According to reports that sent shockwaves through the cannabis community on Friday, The Denver Post will no longer be staffing the paper’s popular marijuana vertical, The Cannabist.
Former staff writers and contributors expressed dismay over the surprise decision, with many arguing that demand for content focusing on marijuana issues is at an all-time high—and will continue to be increasingly relevant inside and outside of Colorado. Others mourned what they saw as the passing of a different kind of marijuana journalism, spearheaded by The Cannabist, which played a strong contributing role in legitimizing marijuana coverage in the mainstream press.
Behind-the-Scenes at The Cannabist
For the time being, journalist Alicia Wallace is the only remaining staff member at The Cannabist, Jake Browne, managing editor at Sensi Media and a former product reviewer for The Cannabist, told High Times. She’s expected to leave the paper for a fellowship in August, he added.
“If you’re not replacing staff when they leave, the site exists in name only,” Browne says. “You can call yourself the Denver Broncos, but if none of the players show up, it’s going to be a terrible game.”
(THREAD) One of the great experiments in journalism is, for all intents and purposes, dead today. The Denver Post's marijuana vertical, The Cannabist, has cut all editorial staff and will replace them with bots. This is the story of stupid, stupid hedge funds.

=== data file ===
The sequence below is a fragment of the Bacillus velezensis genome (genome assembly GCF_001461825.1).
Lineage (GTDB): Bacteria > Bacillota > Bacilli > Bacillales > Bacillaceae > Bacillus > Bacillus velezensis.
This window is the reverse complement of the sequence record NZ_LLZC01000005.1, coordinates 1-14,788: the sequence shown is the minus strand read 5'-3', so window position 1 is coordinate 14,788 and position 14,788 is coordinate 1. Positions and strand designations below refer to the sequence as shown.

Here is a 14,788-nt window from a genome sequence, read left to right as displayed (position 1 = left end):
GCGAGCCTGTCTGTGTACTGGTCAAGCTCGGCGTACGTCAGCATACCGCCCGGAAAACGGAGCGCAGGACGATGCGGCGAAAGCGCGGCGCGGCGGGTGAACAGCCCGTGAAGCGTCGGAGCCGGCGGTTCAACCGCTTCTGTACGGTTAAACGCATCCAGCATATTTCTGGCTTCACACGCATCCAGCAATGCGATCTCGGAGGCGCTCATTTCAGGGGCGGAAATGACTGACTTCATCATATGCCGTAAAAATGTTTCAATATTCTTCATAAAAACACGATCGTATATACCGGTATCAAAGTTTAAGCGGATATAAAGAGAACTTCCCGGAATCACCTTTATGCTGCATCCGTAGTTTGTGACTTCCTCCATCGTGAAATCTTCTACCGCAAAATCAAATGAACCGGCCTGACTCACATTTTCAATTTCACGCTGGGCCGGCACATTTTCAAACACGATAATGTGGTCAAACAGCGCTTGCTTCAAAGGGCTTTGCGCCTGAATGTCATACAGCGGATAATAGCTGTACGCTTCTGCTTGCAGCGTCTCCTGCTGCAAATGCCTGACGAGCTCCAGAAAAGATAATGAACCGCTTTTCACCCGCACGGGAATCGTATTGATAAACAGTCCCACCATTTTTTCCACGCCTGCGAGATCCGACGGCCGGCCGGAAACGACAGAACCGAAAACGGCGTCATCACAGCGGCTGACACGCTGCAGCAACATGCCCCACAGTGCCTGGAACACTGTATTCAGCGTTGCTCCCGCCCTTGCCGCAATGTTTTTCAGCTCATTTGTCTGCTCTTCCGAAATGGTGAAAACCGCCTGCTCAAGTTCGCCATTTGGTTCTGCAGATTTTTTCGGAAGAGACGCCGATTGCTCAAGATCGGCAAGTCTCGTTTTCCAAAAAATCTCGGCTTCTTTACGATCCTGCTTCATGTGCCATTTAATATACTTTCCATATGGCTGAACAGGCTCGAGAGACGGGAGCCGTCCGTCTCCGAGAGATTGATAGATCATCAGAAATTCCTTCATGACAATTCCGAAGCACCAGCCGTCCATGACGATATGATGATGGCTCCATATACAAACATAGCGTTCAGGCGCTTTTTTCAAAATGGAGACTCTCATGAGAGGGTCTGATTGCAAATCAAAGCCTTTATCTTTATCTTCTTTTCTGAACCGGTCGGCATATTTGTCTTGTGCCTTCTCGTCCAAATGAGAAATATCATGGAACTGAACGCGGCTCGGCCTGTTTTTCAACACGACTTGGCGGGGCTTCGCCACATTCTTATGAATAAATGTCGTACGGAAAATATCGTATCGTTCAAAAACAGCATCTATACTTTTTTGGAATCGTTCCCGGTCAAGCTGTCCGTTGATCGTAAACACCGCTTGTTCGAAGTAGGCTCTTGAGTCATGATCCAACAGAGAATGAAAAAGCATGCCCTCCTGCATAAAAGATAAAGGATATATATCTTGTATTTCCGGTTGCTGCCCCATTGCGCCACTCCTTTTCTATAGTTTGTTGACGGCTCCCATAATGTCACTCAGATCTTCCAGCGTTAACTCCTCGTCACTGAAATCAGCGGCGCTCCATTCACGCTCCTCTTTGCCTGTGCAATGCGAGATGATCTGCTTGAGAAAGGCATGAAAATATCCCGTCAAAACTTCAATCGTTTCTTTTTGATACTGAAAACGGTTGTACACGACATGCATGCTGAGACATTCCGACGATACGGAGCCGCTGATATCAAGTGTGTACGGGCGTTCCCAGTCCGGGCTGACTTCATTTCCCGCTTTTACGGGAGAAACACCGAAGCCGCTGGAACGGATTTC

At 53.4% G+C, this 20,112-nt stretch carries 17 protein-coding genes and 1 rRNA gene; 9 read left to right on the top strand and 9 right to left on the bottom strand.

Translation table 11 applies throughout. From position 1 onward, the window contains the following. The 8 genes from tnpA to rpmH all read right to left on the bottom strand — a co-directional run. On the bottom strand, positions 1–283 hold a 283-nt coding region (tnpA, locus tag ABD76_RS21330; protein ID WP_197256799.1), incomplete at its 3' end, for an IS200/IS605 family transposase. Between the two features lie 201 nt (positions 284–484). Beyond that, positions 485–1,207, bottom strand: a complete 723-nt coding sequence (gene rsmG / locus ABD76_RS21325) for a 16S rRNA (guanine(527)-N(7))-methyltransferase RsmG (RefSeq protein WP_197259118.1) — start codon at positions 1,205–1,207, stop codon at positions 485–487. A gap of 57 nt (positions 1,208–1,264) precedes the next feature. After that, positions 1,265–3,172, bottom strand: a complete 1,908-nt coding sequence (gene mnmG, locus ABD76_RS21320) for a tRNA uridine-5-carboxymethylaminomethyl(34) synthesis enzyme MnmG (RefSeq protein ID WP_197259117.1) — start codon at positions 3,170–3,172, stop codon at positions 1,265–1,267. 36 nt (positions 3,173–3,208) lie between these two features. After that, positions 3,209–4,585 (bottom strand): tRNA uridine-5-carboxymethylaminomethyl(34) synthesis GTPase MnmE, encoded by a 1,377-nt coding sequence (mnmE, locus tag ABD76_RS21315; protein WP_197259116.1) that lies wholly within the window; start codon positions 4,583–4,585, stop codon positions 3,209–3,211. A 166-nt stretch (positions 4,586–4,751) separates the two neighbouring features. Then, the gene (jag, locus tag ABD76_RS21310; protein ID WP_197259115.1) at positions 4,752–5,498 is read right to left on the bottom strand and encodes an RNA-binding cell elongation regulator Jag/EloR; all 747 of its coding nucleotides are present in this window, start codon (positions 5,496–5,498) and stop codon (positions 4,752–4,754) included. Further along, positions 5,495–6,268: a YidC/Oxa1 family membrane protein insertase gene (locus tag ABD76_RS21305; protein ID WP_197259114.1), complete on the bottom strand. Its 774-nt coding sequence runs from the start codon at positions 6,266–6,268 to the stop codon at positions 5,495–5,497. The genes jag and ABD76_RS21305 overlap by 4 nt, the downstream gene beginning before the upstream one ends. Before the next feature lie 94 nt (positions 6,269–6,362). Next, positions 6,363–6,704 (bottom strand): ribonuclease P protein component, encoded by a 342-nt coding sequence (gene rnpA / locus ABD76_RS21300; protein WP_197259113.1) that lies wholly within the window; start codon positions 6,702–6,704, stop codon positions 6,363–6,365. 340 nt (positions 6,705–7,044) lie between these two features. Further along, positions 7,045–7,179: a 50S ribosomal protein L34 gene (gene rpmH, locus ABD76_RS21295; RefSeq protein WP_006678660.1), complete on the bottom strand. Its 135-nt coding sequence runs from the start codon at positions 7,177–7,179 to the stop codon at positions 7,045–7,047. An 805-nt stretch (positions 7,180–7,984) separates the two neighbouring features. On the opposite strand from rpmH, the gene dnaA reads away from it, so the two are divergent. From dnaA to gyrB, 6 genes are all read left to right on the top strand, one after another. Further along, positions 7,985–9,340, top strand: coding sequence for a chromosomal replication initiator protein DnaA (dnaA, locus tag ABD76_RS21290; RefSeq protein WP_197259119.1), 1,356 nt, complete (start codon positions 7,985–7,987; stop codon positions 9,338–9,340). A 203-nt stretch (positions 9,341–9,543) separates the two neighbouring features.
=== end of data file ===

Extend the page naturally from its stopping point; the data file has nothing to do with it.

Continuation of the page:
— Jake "Uncle Cardboard" Browne (@fakejakebrowne) April 27, 2018
In spite of the layoffs, The Cannabist will live on—albeit, in the form of aggregated content, or “bots,” as Browne tweeted Friday. But in the absence of staff reporters and editors dedicated to covering the beat, the fate of the pioneering site is yet to be seen.
The Fate of The Post’s Marijuana Vertical
One possible outcome for the site may be an outside purchase of the vertical by its founding editor, Ricardo Baca, who left The Post in December 2016. In a statement, Baca said that it was “devastating to have helped create a news and culture site that changed the way so many people, journalists included, talked about marijuana—and to watch it fall apart, especially now that legal cannabis is increasingly becoming the law of the land.”
He pinned blame on the staff layoffs on a hedge fund company, Alden Global Capital, which owns The Post’s parent company, Digital First Media.
“These vulture capitalists are literally hated throughout Denver, and while everyone from Gov. John Hickenlooper and May Michael Hancock stands in support of The Post, we need to continue to let Alden Global Capital know that they are not welcome in Colorado, and they need to sell The Denver Post to a more responsible owner who will finally curb this undemocratic bloodletting.”
Editorial staff at The Post was slashed in March, and members of its editorial board responded by publishing a piece that accused the hedge fund of dismantling local news coverage and “inevitably” causing a “reduction in quality [that] leads to a reduction of trust.”
What We Know About The Fate of ‘The Cannabist’
Shortly after Colorado became the first state in the United States to legalize recreational marijuana, The Denver Post built up a novel team of journalists to cover a beat that had been largely marginalized by mainstream press.
Though the company denies claims that the vertical is “dead,” former staff and marijuana insiders see editorial cuts at The Cannabist as further evidence that The Post’s hedge fund owners are failing readers by leaving content in the hands of automated aggregation tools, rather than journalists themselves.